Written by Kristine Sostar McLellan
As a Communications professional, your role in events typically goes beyond “simple” day-of execution – though it will likely include that. When planning an event it’s critical to use a strategic approach, much in the same way you would any other project or task.
The first step really is to step back and ask what the goal of an event is. While this may seem as though it goes without saying, you can’t be certain that this has been fully flushed out when a request is brought to you. Too often, people begin to plan an event, imagining the location or guestlist, when they haven’t yet nailed down the purpose.
Before moving forward with any action, sit down with the decision maker(s) and determine the why behind the event. Are you trying to sell something to consumers? Do you want the media to cover your company’s recent achievement? Are you trying to affect policy?
This level of understanding will help shape your event. For example, the timing of your event will shift depending on whether you’re trying to get a potential customer to attend, think evenings and weekends, or municipal representatives to show face, where working hours are probably better.
Once you’ve determined the key details, pull together your team and get on the same page. From the event details to document version control, make sure everyone is working from the same one “source of truth.”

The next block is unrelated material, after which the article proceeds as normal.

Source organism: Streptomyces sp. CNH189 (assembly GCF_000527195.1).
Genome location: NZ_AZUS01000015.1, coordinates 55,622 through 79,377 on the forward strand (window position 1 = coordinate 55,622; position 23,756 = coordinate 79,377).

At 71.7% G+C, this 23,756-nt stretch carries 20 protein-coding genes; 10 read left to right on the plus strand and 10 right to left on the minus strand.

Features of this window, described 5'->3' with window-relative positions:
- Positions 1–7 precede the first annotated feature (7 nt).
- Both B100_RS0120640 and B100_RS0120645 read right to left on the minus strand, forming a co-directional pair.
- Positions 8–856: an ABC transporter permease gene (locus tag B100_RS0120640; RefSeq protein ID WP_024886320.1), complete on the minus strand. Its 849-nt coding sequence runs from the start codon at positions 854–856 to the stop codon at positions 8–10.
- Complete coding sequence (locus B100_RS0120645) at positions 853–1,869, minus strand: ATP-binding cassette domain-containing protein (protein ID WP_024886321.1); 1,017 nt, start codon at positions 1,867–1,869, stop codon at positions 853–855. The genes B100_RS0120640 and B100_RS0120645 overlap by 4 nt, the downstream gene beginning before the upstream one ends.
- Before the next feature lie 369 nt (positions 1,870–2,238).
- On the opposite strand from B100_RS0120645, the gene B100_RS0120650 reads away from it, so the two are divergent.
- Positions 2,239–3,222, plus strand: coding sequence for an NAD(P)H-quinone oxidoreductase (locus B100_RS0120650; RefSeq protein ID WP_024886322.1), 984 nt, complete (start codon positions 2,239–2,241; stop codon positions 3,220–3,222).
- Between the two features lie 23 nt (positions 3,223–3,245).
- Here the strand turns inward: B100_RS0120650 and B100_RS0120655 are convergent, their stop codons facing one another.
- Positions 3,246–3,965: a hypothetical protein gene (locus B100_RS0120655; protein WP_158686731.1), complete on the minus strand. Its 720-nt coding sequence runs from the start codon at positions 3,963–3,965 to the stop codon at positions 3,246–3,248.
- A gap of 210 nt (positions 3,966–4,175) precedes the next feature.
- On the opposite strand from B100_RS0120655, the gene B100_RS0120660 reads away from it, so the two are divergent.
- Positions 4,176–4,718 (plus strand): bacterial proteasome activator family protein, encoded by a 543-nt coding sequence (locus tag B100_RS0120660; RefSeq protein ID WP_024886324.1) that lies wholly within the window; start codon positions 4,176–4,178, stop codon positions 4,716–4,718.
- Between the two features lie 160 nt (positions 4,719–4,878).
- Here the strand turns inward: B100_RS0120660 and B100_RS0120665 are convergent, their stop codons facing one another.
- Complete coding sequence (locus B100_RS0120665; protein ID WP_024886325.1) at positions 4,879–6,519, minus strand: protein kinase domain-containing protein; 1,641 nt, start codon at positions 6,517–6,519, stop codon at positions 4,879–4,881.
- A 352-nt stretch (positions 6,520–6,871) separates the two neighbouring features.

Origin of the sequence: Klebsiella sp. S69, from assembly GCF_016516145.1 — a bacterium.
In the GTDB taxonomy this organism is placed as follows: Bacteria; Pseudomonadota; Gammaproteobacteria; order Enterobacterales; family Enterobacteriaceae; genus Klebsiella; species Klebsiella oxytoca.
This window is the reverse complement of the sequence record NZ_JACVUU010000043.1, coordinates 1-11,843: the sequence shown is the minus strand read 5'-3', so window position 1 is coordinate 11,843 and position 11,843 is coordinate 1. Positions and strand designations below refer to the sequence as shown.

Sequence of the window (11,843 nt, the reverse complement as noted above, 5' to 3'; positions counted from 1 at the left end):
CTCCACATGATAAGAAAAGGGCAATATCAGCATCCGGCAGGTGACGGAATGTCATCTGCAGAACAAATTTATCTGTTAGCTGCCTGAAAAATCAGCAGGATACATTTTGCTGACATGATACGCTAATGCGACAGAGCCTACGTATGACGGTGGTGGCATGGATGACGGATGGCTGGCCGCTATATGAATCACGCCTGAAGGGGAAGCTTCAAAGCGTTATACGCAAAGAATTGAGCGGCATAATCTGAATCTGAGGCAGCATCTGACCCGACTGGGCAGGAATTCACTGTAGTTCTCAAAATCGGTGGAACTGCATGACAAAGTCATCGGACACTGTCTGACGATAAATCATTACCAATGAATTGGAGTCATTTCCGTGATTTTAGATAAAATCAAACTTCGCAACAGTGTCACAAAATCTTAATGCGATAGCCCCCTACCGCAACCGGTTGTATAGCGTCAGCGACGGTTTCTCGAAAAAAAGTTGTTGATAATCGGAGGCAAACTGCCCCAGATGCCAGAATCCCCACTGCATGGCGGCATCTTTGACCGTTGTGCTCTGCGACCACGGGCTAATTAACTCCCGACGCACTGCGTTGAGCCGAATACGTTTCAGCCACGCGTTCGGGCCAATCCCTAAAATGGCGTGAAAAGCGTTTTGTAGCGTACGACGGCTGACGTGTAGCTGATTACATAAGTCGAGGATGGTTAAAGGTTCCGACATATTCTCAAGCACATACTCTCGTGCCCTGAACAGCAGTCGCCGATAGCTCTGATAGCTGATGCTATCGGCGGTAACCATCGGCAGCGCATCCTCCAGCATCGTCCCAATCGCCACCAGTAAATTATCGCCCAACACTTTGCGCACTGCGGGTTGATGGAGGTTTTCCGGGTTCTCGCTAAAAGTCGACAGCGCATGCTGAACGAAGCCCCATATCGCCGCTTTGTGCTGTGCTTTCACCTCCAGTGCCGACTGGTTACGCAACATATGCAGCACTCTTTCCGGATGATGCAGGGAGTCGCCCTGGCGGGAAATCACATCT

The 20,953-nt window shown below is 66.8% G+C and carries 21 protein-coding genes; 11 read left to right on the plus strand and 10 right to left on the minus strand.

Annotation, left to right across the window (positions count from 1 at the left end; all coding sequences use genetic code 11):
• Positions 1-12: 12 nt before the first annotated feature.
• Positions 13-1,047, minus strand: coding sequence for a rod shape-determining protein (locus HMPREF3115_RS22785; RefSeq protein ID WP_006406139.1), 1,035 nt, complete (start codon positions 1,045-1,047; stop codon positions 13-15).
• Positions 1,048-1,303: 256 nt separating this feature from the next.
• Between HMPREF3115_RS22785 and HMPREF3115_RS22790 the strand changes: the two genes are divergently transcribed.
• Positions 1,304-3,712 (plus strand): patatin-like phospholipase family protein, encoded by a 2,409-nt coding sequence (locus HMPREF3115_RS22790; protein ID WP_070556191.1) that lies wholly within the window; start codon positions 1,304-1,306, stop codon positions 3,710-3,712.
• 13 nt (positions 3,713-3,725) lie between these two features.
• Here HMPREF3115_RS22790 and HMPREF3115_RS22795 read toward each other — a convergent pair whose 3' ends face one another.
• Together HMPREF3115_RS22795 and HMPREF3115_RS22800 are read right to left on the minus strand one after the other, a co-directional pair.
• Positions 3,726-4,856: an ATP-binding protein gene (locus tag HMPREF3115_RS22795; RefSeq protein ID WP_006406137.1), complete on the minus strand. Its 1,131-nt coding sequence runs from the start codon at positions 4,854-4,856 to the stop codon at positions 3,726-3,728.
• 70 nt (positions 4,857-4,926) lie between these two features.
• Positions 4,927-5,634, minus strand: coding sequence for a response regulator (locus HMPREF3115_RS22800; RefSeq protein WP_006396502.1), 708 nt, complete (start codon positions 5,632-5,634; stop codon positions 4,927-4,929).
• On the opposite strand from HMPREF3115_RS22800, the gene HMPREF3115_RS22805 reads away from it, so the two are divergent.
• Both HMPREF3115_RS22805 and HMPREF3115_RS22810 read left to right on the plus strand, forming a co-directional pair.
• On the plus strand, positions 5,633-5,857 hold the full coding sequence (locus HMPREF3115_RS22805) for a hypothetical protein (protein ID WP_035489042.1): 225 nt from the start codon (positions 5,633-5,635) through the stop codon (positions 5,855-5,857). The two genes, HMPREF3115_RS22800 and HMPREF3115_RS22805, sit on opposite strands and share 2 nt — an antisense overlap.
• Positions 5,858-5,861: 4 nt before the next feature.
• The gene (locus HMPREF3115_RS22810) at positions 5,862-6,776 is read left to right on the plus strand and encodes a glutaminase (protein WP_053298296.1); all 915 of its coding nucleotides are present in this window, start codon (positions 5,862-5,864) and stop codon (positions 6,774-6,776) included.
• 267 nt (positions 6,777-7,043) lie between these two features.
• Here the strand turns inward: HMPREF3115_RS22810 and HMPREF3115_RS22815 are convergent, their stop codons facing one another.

Schedule regular meetings to touch base with your team and confirm details. As you build your event concept and pull together the details (guest list, venue, etc.) begin piecing together a Run of Show document that contains all the critical pieces of information:
- Event name and information
- Host and location
- Number of guests
- How will attendees transit to the event?
- Key on-site contacts (include names and the best contact for the day of the event)
- Summary of speakers (who will be on stage and in what order? Do they require anything special?)
Your Run of Show should also include a vendor overview with contact information and a detailed timeline that considers all logistical components (this can be down to the minute depending on the nature of the event!).
This will provide you with a clear overview that ensures the day will unfold smoothly or will alert you to any timing issues that may arise. For example, your food vendors cannot begin setting up their stations until your rental company provides the tables, and your master of ceremonies can’t welcome guests before the audio-visual equipment has been delivered.
Finally, in the day or days preceding the event, meet with your team to solidify the Run of Show document; follow up to confirm with each vendor; assemble your event day kit, including print outs of the Run of Show document, table and wayfinding signage, and anything you may need on-site like scissors or tape; and, get a good night’s sleep!
About the Author
Kristine Sostar McLellan is the Corporate Communications Manager at Concert Properties, and holds a Master of Publishing degree from SFU with a BA in English Literature from UBC. Working in both not-for-profit and corporate environments, she has over ten years of strategic communications experience. Twitter: @KristineSostar